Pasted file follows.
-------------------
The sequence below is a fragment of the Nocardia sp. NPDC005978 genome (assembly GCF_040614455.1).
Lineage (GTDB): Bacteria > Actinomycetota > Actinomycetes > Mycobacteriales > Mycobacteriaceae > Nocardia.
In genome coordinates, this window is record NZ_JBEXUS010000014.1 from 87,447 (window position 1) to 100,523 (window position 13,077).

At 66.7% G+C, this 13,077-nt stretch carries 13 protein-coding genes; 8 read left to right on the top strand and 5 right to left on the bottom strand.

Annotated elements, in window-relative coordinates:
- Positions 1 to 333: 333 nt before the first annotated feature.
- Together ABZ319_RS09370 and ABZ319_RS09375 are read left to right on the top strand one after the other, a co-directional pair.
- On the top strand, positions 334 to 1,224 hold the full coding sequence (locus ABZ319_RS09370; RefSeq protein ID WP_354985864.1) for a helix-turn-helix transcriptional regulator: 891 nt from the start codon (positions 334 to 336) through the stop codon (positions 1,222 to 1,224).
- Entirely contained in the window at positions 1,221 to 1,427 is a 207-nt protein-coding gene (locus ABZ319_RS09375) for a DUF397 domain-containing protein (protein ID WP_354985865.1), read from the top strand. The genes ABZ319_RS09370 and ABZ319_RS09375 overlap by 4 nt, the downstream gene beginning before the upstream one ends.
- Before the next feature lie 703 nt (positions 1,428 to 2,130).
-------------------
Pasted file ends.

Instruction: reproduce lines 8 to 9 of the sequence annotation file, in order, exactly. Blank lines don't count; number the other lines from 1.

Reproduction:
- On the top strand, positions 334 to 1,224 hold the full coding sequence (locus ABZ319_RS09370; RefSeq protein ID WP_354985864.1) for a helix-turn-helix transcriptional regulator: 891 nt from the start codon (positions 334 to 336) through the stop codon (positions 1,222 to 1,224).
- Entirely contained in the window at positions 1,221 to 1,427 is a 207-nt protein-coding gene (locus ABZ319_RS09375) for a DUF397 domain-containing protein (protein ID WP_354985865.1), read from the top strand. The genes ABZ319_RS09370 and ABZ319_RS09375 overlap by 4 nt, the downstream gene beginning before the upstream one ends.